But it doesn’t stop there. Now we come to chapter 2, which we read this morning, where the heavenly beings once again present themselves before the Lord, and God asks Satan if he notices that Job “still persists in his integrity, although you incited me against him, to destroy him for no reason” (Job 2:3). Satan responds that if God were to take away Job’s health, surely then Job would curse God. God once again gives Satan permission to do as he pleases, asking only that Satan spare Job’s life.
And so Satan inflicts Job with “loathsome sores…from the sole of his foot to the crown of his head” (Job 2:7). Job is so miserable that we see him scraping the sores from his skin and sitting among the ashes. Even Job’s wife suggests that Job should just curse God and let God take his life. But Job responds by saying, “Shall we receive the good at the hand of God, and not receive the bad?” (Job 2:10a). And again the narrator informs us that “In all this Job did not sin with his lips” (Job 2:10b).
Lessons from Job
After hearing all that Job went through, it’s really quite astounding that Job did not curse or rail against God. I get frustrated when I can’t find my keys or when I get a parking ticket! And one time when I was in college I got an eye infection that made my head hurt so badly that I was tempted to cry out to God, “God, just take me now!”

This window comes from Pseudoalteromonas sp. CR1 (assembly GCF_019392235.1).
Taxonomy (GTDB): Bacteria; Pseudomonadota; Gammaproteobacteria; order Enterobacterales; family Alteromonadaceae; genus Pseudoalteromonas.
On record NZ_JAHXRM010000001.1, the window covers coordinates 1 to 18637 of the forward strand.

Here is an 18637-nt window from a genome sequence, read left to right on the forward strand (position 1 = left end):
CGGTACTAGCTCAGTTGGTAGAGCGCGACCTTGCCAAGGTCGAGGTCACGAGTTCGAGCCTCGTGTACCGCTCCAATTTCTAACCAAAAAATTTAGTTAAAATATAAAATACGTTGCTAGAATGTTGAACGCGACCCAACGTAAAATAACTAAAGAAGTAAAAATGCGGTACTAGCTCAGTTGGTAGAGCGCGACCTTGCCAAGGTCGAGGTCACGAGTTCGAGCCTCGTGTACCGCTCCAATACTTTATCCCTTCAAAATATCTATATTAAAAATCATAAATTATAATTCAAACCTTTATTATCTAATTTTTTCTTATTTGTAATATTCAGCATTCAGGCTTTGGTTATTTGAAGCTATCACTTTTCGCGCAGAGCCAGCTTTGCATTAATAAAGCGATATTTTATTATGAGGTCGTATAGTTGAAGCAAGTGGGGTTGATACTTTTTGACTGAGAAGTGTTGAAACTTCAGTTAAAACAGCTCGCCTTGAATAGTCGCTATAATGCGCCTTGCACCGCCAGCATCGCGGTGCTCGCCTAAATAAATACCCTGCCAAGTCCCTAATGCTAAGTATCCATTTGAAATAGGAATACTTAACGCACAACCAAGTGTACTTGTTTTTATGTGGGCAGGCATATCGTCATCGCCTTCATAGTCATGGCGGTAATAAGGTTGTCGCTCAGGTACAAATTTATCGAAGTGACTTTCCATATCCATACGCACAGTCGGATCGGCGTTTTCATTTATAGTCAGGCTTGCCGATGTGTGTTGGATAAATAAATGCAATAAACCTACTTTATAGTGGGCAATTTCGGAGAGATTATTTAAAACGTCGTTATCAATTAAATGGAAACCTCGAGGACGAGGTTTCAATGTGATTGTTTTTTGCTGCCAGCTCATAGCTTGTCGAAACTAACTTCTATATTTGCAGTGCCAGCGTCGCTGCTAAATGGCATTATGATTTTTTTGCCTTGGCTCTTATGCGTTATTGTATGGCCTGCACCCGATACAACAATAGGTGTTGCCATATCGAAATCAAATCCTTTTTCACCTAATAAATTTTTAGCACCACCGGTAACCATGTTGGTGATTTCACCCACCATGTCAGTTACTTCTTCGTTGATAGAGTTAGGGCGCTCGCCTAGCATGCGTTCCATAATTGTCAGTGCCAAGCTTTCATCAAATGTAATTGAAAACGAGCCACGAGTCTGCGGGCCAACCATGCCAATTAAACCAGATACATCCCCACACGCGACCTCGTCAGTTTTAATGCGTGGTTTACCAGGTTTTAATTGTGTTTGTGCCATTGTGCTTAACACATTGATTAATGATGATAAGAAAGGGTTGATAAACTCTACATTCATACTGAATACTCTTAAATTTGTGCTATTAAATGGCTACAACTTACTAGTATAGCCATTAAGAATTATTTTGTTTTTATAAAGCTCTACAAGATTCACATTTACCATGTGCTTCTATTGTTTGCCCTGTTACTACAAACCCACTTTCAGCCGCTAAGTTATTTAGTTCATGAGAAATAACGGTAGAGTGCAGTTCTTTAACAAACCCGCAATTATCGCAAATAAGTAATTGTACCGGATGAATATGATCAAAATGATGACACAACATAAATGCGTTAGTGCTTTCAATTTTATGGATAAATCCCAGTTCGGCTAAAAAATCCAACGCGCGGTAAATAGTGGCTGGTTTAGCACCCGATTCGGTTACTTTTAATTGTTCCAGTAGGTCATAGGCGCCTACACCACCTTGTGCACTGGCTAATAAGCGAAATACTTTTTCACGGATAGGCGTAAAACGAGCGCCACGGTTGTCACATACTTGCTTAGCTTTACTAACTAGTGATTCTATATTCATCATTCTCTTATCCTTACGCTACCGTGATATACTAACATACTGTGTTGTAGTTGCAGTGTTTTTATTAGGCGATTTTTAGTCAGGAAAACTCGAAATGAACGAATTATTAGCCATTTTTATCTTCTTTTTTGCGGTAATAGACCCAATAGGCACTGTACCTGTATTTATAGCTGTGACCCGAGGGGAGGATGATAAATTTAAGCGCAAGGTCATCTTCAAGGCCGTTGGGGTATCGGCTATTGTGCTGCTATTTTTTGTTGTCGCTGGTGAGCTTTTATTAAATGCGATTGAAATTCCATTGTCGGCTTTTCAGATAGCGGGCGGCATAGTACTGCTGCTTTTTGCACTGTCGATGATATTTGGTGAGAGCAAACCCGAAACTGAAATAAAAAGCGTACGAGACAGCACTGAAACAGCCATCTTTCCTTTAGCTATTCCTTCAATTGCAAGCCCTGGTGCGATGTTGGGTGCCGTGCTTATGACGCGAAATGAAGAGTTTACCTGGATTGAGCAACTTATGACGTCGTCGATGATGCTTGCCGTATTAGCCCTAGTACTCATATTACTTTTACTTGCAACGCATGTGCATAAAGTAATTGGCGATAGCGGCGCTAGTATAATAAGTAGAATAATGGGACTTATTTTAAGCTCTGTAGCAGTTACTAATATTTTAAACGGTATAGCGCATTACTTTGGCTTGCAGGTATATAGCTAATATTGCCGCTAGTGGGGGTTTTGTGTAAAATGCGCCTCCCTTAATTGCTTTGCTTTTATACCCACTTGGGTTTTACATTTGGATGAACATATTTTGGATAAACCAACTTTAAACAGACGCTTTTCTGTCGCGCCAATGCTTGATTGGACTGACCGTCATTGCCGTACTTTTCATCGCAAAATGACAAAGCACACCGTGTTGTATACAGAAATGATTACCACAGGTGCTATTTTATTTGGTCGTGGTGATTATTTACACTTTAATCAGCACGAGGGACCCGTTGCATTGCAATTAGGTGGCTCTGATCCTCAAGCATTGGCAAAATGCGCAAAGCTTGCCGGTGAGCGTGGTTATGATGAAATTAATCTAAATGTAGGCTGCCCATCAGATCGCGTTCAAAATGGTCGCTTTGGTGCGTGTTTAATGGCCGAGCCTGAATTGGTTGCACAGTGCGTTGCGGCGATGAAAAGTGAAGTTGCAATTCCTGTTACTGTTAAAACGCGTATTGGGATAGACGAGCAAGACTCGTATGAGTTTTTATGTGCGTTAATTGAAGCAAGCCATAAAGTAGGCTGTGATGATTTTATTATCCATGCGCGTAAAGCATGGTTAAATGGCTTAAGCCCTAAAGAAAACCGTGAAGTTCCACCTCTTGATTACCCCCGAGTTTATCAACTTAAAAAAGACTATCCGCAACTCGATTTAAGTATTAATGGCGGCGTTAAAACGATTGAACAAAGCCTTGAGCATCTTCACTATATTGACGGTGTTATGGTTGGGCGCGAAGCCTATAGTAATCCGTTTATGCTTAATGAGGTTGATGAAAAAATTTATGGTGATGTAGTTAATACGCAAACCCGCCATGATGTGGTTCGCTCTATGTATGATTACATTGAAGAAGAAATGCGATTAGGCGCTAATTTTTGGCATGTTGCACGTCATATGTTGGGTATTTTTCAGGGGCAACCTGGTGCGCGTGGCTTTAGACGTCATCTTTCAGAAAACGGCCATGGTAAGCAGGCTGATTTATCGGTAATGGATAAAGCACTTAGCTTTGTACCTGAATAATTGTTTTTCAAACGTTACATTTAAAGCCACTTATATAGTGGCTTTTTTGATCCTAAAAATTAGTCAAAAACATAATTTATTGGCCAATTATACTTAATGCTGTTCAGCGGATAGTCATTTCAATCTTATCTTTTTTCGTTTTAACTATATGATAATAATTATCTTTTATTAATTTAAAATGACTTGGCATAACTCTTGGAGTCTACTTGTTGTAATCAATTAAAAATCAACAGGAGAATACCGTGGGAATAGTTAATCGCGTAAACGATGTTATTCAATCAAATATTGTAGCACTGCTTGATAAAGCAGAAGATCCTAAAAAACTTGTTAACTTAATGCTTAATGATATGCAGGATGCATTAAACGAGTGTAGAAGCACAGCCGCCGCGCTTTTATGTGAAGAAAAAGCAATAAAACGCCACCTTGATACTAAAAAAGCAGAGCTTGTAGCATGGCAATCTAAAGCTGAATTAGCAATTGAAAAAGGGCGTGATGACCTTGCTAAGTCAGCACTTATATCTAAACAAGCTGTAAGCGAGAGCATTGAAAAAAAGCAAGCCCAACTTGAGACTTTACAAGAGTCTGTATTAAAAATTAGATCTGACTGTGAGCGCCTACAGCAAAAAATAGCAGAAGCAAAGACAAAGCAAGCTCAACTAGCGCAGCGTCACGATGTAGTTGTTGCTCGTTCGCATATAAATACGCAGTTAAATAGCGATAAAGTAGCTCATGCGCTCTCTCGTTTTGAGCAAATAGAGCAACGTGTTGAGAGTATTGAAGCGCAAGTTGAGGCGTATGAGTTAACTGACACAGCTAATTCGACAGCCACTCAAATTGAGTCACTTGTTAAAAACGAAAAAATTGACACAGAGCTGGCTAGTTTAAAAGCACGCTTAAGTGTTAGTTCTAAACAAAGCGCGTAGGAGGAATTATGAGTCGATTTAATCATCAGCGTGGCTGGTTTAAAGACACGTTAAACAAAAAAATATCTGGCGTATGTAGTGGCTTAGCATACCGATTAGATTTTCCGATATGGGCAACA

Although I hope that none of us have ever had a Terrible, Horrible, No Good, Very Bad Day nearly as bad as Job’s, many (if not all) of us know what it’s like to lose people who are close to us, and many of us have experienced other significant losses in our lives. In those situations, it’s very easy for us to say, “God why are you doing this to me?” or to ask ourselves, “What did I possibly do to deserve this?”
And yet we see in the case of Job, that Job did nothing to deserve the pain that was inflicted upon him, just as Job had done nothing to deserve the riches that he had been given in the first place. As Job points out, we came into this world with nothing, and we will take nothing with us when we go. Or, as my childhood pastor used to point out, you never see a hearse pulling a u-haul behind it.